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Official Journal of the Italian Society of Social Psychiatry
Indexed/Abstracted in: EMBASE, e-psyche, PsycINFO, Scopus
Online ISSN 1827-1731
Bogetto F., Bonatto Revello R., Ferro G., Maina G., Ravizza L.
Background. Burning mouth syndrome (BMS) is a clinical condition characterized by burning and/or pain in a mouth with normal mucosa.
Literature indicates a considerable association among this disorder and some psychopathologic elements, in particular depression and anxiety. Many authors assert an etiopathogenetic assumption of psychic kind, in addition to the more traditional somatic hypotheses.
Few researches have examined BMS psychopharmacologic treatment, although reporting that psychopharmacologic drugs give have good results in BMS. This study is directed to verify the efficacy and the tolerance of some psychopharmacologic treatments in a group of BMS patients.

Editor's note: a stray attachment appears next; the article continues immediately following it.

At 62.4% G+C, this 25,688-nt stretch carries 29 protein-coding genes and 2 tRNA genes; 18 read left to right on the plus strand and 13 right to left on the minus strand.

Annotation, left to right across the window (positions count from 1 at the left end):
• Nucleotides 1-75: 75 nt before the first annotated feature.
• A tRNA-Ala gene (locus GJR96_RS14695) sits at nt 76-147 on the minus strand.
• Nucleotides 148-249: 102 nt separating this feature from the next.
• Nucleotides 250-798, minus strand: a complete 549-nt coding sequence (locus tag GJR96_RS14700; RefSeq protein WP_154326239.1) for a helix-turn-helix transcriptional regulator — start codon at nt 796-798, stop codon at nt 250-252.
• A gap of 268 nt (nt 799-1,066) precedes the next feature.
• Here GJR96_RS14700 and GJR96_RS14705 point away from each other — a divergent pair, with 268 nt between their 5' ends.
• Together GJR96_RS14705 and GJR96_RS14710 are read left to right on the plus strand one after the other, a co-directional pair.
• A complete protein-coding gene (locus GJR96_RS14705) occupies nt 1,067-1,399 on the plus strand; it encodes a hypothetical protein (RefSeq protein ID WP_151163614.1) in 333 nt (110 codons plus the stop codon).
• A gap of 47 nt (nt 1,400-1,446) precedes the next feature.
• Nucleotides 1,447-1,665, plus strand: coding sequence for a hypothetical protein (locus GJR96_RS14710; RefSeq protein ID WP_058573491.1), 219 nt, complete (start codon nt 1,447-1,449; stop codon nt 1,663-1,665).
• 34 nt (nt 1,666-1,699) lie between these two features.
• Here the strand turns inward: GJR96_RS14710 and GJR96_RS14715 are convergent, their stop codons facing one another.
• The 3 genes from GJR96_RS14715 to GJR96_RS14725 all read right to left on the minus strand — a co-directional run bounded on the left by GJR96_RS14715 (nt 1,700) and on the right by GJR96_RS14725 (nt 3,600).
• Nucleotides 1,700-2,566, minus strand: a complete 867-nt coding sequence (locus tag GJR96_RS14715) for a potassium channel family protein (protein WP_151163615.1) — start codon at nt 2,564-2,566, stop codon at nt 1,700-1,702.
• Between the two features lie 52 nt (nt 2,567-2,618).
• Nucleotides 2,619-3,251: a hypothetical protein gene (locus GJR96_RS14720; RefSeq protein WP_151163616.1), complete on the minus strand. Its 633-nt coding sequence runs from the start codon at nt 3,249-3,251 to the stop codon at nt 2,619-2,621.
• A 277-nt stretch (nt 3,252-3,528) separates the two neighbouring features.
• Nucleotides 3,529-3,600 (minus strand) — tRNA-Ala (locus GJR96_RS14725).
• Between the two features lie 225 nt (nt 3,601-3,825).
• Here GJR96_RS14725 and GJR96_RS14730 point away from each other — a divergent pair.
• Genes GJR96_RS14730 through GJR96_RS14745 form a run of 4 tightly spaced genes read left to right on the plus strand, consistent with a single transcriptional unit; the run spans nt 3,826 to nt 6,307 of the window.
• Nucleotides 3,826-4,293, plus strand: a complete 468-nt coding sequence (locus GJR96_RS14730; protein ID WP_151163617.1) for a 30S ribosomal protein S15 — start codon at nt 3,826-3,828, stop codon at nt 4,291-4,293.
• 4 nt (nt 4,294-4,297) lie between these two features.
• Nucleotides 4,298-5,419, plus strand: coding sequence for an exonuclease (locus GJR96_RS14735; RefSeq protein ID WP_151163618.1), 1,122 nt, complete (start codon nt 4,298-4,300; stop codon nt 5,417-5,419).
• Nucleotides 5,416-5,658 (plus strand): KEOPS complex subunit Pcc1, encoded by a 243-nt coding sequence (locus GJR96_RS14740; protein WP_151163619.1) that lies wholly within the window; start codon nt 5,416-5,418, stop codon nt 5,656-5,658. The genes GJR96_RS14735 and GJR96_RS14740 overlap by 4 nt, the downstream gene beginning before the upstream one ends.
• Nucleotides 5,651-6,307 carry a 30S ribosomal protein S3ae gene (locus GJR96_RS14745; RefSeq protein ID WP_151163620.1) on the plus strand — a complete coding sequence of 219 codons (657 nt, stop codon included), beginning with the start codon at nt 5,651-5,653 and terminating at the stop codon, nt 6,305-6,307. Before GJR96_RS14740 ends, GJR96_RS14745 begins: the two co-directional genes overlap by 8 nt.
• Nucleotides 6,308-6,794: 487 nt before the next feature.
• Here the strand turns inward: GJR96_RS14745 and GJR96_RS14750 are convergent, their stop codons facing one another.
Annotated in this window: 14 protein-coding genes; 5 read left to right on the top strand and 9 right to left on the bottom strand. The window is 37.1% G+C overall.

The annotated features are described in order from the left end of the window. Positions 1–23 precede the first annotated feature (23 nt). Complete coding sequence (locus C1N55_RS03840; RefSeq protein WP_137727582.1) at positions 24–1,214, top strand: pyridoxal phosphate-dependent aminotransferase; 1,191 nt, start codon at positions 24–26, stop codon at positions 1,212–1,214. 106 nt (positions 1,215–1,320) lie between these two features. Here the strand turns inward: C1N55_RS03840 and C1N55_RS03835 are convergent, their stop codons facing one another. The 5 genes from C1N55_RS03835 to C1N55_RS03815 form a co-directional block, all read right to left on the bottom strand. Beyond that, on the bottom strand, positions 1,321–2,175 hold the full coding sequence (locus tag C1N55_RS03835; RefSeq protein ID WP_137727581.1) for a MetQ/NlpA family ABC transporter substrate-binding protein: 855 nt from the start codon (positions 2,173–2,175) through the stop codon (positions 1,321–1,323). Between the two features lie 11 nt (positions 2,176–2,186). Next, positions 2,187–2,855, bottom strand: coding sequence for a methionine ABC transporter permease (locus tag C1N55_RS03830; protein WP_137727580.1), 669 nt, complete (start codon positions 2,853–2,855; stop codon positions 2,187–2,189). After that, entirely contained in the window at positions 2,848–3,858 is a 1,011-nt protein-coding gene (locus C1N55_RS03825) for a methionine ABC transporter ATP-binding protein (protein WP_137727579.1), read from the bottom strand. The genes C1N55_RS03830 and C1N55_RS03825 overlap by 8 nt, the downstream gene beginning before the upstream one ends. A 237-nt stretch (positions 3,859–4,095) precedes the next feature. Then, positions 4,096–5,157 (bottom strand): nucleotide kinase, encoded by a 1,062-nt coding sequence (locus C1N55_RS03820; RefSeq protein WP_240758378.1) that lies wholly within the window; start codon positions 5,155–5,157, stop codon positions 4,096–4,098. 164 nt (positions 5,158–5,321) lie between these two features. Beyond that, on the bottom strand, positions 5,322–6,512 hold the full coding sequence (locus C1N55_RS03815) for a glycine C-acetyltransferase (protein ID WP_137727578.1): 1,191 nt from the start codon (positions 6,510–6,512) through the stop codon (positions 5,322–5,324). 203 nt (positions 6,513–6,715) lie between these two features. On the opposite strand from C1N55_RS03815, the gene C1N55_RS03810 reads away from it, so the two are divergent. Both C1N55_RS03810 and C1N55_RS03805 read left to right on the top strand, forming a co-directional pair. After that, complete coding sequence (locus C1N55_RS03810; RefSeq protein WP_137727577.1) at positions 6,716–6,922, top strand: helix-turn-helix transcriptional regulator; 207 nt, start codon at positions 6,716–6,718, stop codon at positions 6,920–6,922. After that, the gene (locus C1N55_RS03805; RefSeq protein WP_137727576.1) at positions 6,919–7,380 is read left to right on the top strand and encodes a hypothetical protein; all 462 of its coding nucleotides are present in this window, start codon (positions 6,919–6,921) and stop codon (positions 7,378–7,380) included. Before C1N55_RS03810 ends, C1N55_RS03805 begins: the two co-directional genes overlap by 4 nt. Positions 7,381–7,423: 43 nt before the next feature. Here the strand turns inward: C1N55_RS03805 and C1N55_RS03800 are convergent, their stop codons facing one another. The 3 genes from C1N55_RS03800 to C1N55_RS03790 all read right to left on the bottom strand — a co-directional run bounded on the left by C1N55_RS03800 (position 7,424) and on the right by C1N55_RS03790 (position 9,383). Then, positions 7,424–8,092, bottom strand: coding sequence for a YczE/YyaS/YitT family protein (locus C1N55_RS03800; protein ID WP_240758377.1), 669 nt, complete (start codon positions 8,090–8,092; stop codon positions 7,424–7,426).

Methods. The BMS group (121 patients) has been divided according to the random criterion into 5 subgroups, each one treated in a condition of open label with a different drug (paroxetine, amitriptiline, clordemetildiazepam, amisulpride, placebo). The group was evaluated at T0 (baseline), T1 (4 weeks), T2 (8 weeks) through: semistructured clinical interview to investigate also BMS clinical characteristics; HARS to evaluate anxious symptoms, MADRS for depressive symptoms and CGI I for BMS symptoms. A statistical analysis of score variations to assessment scales, caused by different treatments, has been made, considering the number of drops-out recorded at each time of assessment for each drug used.
Results and conclusions. From the results obtained it can be seen, besides a remarkable comorbidity with mood and anxiety disorders, the efficacy of the psychopharmacologic drugs used to improve the anxious and depressive symptomatology and BMS symptoms. In the latter two cases a statistical significance has been achieved only by amisulpride.